Survival Training Meets Six-Month-Olds In The Pool
By KYW’s Ian Bush
MAPLE GLEN, Pa. (CBS) – Infants and toddlers depend on their parents, but what happens when mom and dad get distracted? If there’s a pool around, it could be deadly. So, some kids are getting trained to save themselves — even before they learn to walk.
In Barbara Gorman’s backyard pool in Maple Glen, Montgomery County, Jaxin whimpers in the water. But, the tears are worth it.
“Infant Swimming Resource gives them a fighting chance to save their lives,” Gorman says.
Gorman says she was the first ISR instructor in Pennsylvania, where she’s been training children from six months to six years for nearly a decade.
“The first thing we teach them is breath control.”
If a tot tumbles into a pool or stumbles in open water, Gorman explains, “they’ll know how to hold their breath, they’ll be able to kick themselves up to the surface of the water, get a breath, and get on their back and float.”
(Gormin, to student:) “Good job, Jaxin!”
Jaxin is a year and a half.
(Gorman:) “Are you ready?”
Between the bouts of crying, he’s all business, rolling onto his back with little help from his coach, calmly breathing, and floating to a safe spot, like steps or the side of the pool.
(Gorman:) “Good job! You did it!)”
For his hard work, Jaxin gets a sticker, and a skill to last — and lengthen — a lifetime.
Then there’s Joshua’s ‘swimsuit.’
(Dana:) “Long pants, socks, Spider-Man sneakers, a long-sleeved t-shirt, and a jean jacket lined with fleece.”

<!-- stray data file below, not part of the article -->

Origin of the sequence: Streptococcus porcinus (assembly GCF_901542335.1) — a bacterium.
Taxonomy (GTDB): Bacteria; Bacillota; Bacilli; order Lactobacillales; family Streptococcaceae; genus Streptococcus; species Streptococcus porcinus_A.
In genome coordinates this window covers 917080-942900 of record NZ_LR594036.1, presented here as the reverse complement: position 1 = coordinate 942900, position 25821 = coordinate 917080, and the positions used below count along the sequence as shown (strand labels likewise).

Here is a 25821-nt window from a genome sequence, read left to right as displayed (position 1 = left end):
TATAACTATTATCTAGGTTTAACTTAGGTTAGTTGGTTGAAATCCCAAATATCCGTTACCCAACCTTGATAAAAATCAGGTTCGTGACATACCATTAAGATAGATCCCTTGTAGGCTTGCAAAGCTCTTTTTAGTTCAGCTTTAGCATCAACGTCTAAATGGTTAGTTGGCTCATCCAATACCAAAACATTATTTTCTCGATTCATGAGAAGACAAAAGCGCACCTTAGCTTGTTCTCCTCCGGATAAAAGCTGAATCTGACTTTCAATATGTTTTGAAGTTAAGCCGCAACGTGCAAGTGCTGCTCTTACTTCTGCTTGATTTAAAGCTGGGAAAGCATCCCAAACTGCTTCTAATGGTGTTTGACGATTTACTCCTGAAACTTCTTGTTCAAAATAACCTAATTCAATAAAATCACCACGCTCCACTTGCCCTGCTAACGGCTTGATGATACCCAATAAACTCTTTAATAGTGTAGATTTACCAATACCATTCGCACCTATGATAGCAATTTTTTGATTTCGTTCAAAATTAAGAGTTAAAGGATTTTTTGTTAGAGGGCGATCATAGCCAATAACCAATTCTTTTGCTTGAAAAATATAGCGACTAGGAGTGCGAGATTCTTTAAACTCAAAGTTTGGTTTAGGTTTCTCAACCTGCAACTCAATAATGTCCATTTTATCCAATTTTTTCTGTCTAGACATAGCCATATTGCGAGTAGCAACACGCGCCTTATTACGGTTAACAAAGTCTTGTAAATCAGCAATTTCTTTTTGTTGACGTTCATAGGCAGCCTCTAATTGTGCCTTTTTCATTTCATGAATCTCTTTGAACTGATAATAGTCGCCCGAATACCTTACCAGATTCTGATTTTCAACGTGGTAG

(Ian:) And he’s going in the water like this?
(Dana:) “He’s going in the water like this,” because toddlers like Dana’s might be in street clothes when an accident happens.
“We want to make sure he can do the swim and the float so he can save himself in case of emergency any time of year,” Dana says.
The Centers for Disease Control and Prevention warns that drowning is a leading cause of accidental death for children four and younger.
“In the majority of drownings,” Gorman says, “the kids have been out of the supervision of one or both parents for between two and five minutes. It’s not a matter of inattention. It’s an accident. The phone rang, someone was talking and turned their head — it’s that quick.”
ISR’s mission is “not one more child drowns.” Gorman says the training empowers kids to help themselves out of danger.
“Children are sensory motor geniuses,” she explains, “and so our instruction is through touch and the senses and how we place them in the water, the gentle feedback we give them on their heads, their necks, their backs, their shoulders. The way we work with them and the water currents to teach them the correct swimming postures and movement in the water.”
The skills become reflexive: breath control, kicking to the surface, floating, and swimming, which Gorman says they’ll do until, like Jaxin, they reach that point of safety.
“If there’s nothing to swim to,” she says, “then they’ll stay on their back and float until someone can assist them and get them out of the water.”
(Ian:) They can save themselves?
(Gorman:) “They can save themselves.”